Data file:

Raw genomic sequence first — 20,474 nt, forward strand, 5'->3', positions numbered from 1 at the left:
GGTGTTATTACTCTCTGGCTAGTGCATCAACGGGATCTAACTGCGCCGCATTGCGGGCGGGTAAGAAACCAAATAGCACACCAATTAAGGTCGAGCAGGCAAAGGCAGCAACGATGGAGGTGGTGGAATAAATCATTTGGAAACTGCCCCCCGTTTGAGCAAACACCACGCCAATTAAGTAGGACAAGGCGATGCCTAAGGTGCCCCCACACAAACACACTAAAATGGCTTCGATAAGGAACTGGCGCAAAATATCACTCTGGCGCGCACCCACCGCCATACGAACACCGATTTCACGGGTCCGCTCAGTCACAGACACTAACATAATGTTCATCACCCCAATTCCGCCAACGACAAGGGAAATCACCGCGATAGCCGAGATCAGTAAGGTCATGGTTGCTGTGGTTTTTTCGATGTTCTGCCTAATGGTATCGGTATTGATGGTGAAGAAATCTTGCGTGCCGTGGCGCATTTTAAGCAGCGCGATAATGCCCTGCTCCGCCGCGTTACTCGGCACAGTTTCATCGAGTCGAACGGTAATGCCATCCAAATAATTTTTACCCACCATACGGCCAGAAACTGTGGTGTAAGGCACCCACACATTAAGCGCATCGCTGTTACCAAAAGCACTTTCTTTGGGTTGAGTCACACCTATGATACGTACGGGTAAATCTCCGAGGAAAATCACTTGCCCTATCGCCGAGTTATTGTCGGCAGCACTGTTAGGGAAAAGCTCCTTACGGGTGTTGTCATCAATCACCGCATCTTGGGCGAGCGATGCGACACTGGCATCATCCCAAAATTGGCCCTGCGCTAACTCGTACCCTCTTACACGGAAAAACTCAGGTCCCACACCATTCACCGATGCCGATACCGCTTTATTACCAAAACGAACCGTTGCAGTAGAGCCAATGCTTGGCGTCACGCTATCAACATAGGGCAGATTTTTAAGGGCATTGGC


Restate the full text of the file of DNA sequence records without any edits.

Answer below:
Raw genomic sequence first — 20,474 nt, forward strand, 5'->3', positions numbered from 1 at the left:
GGTGTTATTACTCTCTGGCTAGTGCATCAACGGGATCTAACTGCGCCGCATTGCGGGCGGGTAAGAAACCAAATAGCACACCAATTAAGGTCGAGCAGGCAAAGGCAGCAACGATGGAGGTGGTGGAATAAATCATTTGGAAACTGCCCCCCGTTTGAGCAAACACCACGCCAATTAAGTAGGACAAGGCGATGCCTAAGGTGCCCCCACACAAACACACTAAAATGGCTTCGATAAGGAACTGGCGCAAAATATCACTCTGGCGCGCACCCACCGCCATACGAACACCGATTTCACGGGTCCGCTCAGTCACAGACACTAACATAATGTTCATCACCCCAATTCCGCCAACGACAAGGGAAATCACCGCGATAGCCGAGATCAGTAAGGTCATGGTTGCTGTGGTTTTTTCGATGTTCTGCCTAATGGTATCGGTATTGATGGTGAAGAAATCTTGCGTGCCGTGGCGCATTTTAAGCAGCGCGATAATGCCCTGCTCCGCCGCGTTACTCGGCACAGTTTCATCGAGTCGAACGGTAATGCCATCCAAATAATTTTTACCCACCATACGGCCAGAAACTGTGGTGTAAGGCACCCACACATTAAGCGCATCGCTGTTACCAAAAGCACTTTCTTTGGGTTGAGTCACACCTATGATACGTACGGGTAAATCTCCGAGGAAAATCACTTGCCCTATCGCCGAGTTATTGTCGGCAGCACTGTTAGGGAAAAGCTCCTTACGGGTGTTGTCATCAATCACCGCATCTTGGGCGAGCGATGCGACACTGGCATCATCCCAAAATTGGCCCTGCGCTAACTCGTACCCTCTTACACGGAAAAACTCAGGTCCCACACCATTCACCGATGCCGATACCGCTTTATTACCAAAACGAACCGTTGCAGTAGAGCCAATGCTTGGCGTCACGCTATCAACATAGGGCAGATTTTTAAGGGCATTGGC